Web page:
Stéphanie and Alain’s journey is often a heart-wrenching intercourse of disregarded flaws. While her’s is a physical disfigurement that allows her to see life with new perspective, his is one of selfish indifference that sees him, at first, both failing as a father and a lover. Audiard, through capricious regard to time, astute attention to minute emotional shift and a team of CG magicians that made Cotillard look like a true to life amputee, has molded Rust and Bone into a wildly affecting experience. With each viewing of this gloriously modern romance, more thematic richness seems to be unearthed.

The Disc:

Released by Sony Picture Classics, the Rust and Bone Blu-ray disc is quite a fine little package. The film, which was shot with the ultra crisp visual intake of the EPIC digital camera, looks absolutely stellar in HD. Bodies sport incredible detail, bathed in the ever present sunlight that warms the film throughout. Even the digital effects that made Marion’s legs disappear look flawless on screen. Overall, it looks better here than when I caught it in theaters. With a perfectly selected soundtrack that truly compliments the tonality of every scene, the film’s big DTS-HD 5.1 master track flows through your speakers and immerses you as if to drown you in emotional sound. Atmospherics come around behind you naturally, while all the dialogue comes cleanly through the center with ease. Packaged in a standard Blu-ray case, the disc and box art are the only things about this release that seem to miss the film’s tone.

Commentary with Director Jacques Audiard, Writer Thomas Bidegain and Journalist Arnaud Calistri
While commentaries often become a bit sleepy due to lack of conversation, with Calistri present to ask questions about the feature, the commentary continues with veracity. Speaking on everything from adapting the short story to casting to researching the visual effects necessary to make Cotillard into an amputee, Audiard and Bidegain have plenty to say, all of it fascinating and enlightening.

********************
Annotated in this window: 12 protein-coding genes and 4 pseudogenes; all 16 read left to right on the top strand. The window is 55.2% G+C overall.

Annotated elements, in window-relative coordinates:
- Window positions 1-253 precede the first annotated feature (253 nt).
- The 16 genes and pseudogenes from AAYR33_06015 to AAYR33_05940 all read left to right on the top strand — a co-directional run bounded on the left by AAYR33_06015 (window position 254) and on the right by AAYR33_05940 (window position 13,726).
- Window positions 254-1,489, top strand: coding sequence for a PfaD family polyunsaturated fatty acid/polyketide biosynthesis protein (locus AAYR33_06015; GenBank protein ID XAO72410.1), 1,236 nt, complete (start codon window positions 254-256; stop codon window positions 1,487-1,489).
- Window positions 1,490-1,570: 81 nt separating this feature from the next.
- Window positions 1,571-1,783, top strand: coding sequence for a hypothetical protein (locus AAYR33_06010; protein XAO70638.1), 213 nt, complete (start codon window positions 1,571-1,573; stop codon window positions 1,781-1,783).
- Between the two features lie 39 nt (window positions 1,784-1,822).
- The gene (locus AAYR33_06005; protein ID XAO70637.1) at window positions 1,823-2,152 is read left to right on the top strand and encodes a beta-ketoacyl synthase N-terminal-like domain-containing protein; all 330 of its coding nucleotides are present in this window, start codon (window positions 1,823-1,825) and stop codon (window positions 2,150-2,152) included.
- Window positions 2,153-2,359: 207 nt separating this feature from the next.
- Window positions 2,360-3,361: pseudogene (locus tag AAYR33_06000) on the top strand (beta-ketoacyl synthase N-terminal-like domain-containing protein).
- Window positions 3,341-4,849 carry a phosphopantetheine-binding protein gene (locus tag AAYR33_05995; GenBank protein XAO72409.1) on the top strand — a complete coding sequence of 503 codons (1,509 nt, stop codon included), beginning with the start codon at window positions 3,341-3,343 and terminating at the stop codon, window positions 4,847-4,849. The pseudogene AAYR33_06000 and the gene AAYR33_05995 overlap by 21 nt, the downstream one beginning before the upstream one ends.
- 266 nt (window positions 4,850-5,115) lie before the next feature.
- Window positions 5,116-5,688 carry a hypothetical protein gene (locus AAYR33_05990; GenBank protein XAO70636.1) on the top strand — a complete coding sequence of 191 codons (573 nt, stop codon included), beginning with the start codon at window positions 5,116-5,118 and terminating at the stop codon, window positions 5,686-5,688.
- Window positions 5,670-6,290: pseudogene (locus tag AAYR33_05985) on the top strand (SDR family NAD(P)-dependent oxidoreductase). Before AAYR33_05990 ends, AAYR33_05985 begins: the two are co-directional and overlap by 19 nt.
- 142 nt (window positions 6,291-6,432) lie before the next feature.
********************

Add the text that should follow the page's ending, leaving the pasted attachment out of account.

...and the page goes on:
Making Rust and Bone: A Film by Antonin Peretjatko
Piecing together a fidgety mid-filming interview with Audiard with plenty of on set production footage, this thorough ‘making of’ doc lets the progression of scenes play out with the tension, anxiety and frustration of the actual filmmaking process occurs. Camera batteries need to be charged as the actors reach their emotional epoch and the crew is constantly racing against the setting sun. Audiard shows his fractured genius here, a mind with definitive opinions on filmmaking and the will to impose them. 60 min

VFX Breakdown by Mikros
Basically forging a compilation of the majority of digitally crafted shots in the film and contrasting them to the original shots taken, this featurette is a fun little look into digital movie magic. 2 min

On the Red Carpet: Toronto International Film Festival
This is a brief bit of clipped red carpet interviews and the on stage film intro from Cotillard translating for Audiard at the Toronto premiere. 3 min

Deleted Scenes
With optional audio commentary from Audiard and Bidegain that explains why these bits were left on the digital cutting room floor, we see an extension of Alain stealing the camera, a scene where Stéphanie speaking with a sketchy guy after the accident, a scene that highlights Alain’s sister’s tattoo, Stéphanie at the mall, a warm scene of Alain and Sam navigating a boxing chat room and Stéphanie practicing some dance moves on her new legs prior to venturing out for real. 7 min

Theatrical Trailer
Set against the perfectly matched M83 song ‘My Tears Are Becoming a Sea’, this trailer does what all trailers should do – preview the tone of the film without giving much narrative indication, beautifully. 2 min

Final Thoughts:

While most will contend that A Prophet remains Jacques Audiard’s finest work to date, Rust and Bone possess a unique vivacity and hopefulness that just can’t be shaken off. Despite Stéphanie’s general lack of character, Cotillard lifts her to levels of emotional brilliance amidst the CG magic and sun-bathed cinematography that enwraps the picture, allowing us to fall (un)comfortably in Audiard’s assured hands. This Blu-ray release surely looks and sounds as good as it possibly could at home, making for an easily recommended release.